Region

India’s growing extremism and “Hidutva” dilemma

By Durdana Najam  

Taking exception to his statement about rising religious extremism in India, the Yuva Morcha – youth wing of the ruling Bhartiya Janata Party (BJP) – prevented actor Naseeruddin Shah from attending the fifth Ajmer Literature Festival. The mob vandalized the festival venue besides burning posters carrying Shah’s picture. He was called a “traitor”, with demands being made of expelling him to Pakistan. The organizers had initially arranged for his security, however, seeing “wild” opposition, Shah was asked to cancel the visit. 

Earlier in an interview with an NGO, named Karwan-e-Mohabbat, for their YouTube channel, Shah had expressed concerns about the survival of his children in “today’s India”. He termed the religious bigotry a “poison that had spread in the Indian society”.  

Undeterred by the frenzy, Shah stood his ground, and, later in an interview to India’s leading English Newspaper The Hindu, said, “The vicious jingoism masquerading as love for the country has reached truly scary proportions and so has the constant whataboutery in response to almost everything.”  

The fundamentalists are on a path of revamping India as a Hindu nationalist state. Unconcerned with the secular image, for which India had won accolades from the Western democracies, the Hindutva brigade is now on the move to undo the good. They are taking India back to its so-called “Hindu identity”, which they think was eroded by the Mughals and other non-Hindu dynasties during their reigns in the subcontinent. From killing Muslims for “beef eating” to forcing them to convert to Hinduism, life for many minorities has become a constant struggle in modern day India. 

Beneath the tip of this iceberg of bigotry is running a sustained “Hindutva project”. What used to be isolated events of attacks and vandalism – against minorities and dissenters – have now become a routine.  Like any well-organized extremist movement, the Hindutva project has also been used to silence sane voices in the country. 

The latest investigation into the murder of Journalist Gauri Lankesh, on September 5, 2017, has led to the revelation that a criminal syndicate, mostly made up of people with links to Sanatan Sanstha, was developed to kill “Hindus’’ who are anti-Hindu. A link was also found between the killing and the hate-literature published in Kshatra Dharma Sadhana, a Sanatan Sanstha publication.  A Pune-based ET surgeon, Dr Veerendra Tawade, was spearheading the syndicate and had also steered the murders of rationalists and writers; namely Dr Narendra Dabholkar (2013), Govind Pansare and M.M and Kalburgi (2015). In December 2017, the Supreme Court of India had asked the Central Bureau of Investigation to club the investigation of these murders with that of Lankesh’s, since multiple investigations had established a single conspiracy behind these four murders in Karnataka and Maharashtra.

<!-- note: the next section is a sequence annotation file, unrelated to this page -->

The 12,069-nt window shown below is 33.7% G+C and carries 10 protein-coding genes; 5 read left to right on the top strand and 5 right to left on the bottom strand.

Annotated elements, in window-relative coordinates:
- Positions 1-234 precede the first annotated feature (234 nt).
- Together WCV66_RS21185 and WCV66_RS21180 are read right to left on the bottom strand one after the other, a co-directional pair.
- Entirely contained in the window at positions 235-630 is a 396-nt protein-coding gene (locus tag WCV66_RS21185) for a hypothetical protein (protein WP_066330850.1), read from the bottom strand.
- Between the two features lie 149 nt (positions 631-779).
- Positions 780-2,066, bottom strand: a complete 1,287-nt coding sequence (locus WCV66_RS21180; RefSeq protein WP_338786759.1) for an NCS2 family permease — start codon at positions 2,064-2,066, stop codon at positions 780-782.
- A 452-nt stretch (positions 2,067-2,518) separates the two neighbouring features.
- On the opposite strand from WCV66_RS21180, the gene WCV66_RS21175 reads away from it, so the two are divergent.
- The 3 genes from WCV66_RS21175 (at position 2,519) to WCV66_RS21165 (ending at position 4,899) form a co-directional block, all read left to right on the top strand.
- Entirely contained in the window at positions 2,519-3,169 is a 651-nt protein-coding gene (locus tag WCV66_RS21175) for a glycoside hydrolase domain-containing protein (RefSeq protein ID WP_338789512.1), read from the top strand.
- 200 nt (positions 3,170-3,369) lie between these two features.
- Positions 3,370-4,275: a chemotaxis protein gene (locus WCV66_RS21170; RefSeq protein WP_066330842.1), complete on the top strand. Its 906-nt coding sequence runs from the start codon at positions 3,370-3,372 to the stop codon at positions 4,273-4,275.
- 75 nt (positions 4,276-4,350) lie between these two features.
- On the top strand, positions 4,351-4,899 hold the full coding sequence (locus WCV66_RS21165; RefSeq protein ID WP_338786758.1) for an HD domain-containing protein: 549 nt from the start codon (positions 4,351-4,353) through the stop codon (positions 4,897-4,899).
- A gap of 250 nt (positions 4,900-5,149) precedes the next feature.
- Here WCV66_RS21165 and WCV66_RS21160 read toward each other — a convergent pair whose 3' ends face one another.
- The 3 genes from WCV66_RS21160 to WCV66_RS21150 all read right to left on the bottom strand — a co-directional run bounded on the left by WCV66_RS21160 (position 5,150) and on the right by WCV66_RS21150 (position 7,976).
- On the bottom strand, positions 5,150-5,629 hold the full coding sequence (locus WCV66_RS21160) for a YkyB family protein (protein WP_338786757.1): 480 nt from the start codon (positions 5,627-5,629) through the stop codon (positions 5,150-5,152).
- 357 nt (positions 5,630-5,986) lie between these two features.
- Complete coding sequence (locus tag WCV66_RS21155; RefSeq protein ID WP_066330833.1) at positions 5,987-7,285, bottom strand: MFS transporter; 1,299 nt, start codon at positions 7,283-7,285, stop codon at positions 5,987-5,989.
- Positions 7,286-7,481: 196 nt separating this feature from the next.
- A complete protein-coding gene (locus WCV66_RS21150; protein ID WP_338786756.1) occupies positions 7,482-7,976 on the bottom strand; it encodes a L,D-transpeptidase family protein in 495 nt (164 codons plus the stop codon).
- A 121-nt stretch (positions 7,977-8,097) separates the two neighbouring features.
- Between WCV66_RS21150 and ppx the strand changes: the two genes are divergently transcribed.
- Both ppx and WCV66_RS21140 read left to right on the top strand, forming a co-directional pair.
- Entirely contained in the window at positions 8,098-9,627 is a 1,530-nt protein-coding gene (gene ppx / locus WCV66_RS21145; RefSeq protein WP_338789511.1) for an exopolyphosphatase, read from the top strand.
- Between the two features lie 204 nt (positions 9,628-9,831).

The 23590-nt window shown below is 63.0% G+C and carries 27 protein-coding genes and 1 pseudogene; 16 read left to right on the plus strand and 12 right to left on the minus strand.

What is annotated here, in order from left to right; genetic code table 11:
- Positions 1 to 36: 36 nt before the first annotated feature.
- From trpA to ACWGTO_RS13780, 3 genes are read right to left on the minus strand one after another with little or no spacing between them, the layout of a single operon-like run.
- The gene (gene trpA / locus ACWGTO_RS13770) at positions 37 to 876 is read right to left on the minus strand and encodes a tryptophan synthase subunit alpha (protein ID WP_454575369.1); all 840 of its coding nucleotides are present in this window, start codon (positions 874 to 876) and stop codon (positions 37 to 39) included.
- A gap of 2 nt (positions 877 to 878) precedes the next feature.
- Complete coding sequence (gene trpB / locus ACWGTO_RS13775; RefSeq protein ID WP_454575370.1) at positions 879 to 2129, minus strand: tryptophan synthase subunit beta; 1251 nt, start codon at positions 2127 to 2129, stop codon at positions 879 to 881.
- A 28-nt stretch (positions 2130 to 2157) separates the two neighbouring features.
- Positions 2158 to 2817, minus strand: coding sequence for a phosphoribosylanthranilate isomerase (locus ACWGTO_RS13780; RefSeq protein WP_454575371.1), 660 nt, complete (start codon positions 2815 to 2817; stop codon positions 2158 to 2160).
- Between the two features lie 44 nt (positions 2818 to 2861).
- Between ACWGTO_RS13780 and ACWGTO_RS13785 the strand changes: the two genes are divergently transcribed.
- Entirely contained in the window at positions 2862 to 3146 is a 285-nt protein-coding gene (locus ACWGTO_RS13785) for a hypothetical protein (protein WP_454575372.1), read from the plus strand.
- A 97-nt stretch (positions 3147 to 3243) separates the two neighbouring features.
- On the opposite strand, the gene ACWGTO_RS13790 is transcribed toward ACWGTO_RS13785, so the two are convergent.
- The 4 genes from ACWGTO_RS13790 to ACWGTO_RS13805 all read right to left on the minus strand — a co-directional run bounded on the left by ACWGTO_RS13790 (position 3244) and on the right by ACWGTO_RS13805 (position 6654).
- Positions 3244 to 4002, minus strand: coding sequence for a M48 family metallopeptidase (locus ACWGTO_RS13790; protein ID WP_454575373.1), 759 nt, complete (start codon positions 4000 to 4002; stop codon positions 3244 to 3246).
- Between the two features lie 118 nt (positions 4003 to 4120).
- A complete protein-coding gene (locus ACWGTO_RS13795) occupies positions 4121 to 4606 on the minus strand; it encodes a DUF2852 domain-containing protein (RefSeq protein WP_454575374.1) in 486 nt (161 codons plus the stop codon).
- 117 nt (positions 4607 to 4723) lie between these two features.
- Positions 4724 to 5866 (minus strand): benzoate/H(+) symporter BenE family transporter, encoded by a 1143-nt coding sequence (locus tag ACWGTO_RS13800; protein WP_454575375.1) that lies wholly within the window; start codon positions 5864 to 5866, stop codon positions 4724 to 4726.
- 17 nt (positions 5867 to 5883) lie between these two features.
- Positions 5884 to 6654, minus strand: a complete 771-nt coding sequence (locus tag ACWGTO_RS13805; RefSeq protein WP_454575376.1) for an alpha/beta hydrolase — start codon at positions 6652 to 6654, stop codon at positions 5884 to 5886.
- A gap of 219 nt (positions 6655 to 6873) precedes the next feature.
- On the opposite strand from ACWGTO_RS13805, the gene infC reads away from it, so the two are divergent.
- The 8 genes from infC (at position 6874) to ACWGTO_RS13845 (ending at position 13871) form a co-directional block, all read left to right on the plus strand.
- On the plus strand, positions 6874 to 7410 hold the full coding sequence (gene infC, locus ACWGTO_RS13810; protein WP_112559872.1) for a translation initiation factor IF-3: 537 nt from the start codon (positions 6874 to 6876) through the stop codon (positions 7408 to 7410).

The spotlight of these investigation is now on the Sanatan Sanstha, whose ban has been requested consistently by India’s law enforcement agencies. But almost on every occasion, the Union Government dismisses the ban appeal on grounds of insufficient evidence.

Previously, Amartya Sen, a Nobel Laureate of India, was trolled and jibed for his criticism of Modi’s government. Sen had condemned India’s economic growth model for producing “unaimed opulence,” In his book, An Uncertain Glory co-written with his colleague Jean Dreze, Sen has argued that despite making considerable economic progress, India has been unable to match even Bangladesh, let alone China, in providing adequate education and health facilities to it citizens.

Nepal, Bangladesh, Sri Lanka, according to Sen, have better social indicators compared to India. China, from which India borrows inspiration to lead the region, has invested massively in health and education, along with lifting millions out of poverty. 

In addition to that, many regional leaders in the country have also contributed towards the shrinking of space for minorities. In one such instance of intolerance towards religious diversity, the Uttar Pradesh Chief Minister Yogi Adityanath has been criticised for passing two controversial orders. In one order, passed on December 24, 2018, the UP Chief Secretary Anup Chandra has been instructed to set up a committee to provide better shelter facilities to stray cows. In the second order, issued on December 25, the UP government has asked the companies and offices of Sector 58 in Noida’s industrial hub, to stop their employees from offering Friday and other prayers in open areas such as parks. There is widespread fear that this ban on prayers in open will be extended to other areas in the region and will therefore further shrink space for Muslims in the country.

In the current situation, the way forward for India is not comparing its handling of minorities with that of China or Pakistan. The way forward is to understand that communal mishandling had previously led to the country’s breakup in 1947, and further mishandling could lead ideological divisions in India’s communal harmony.

The writer is a freelance journalist based in Lahore (durdananajam1@gmail.com)

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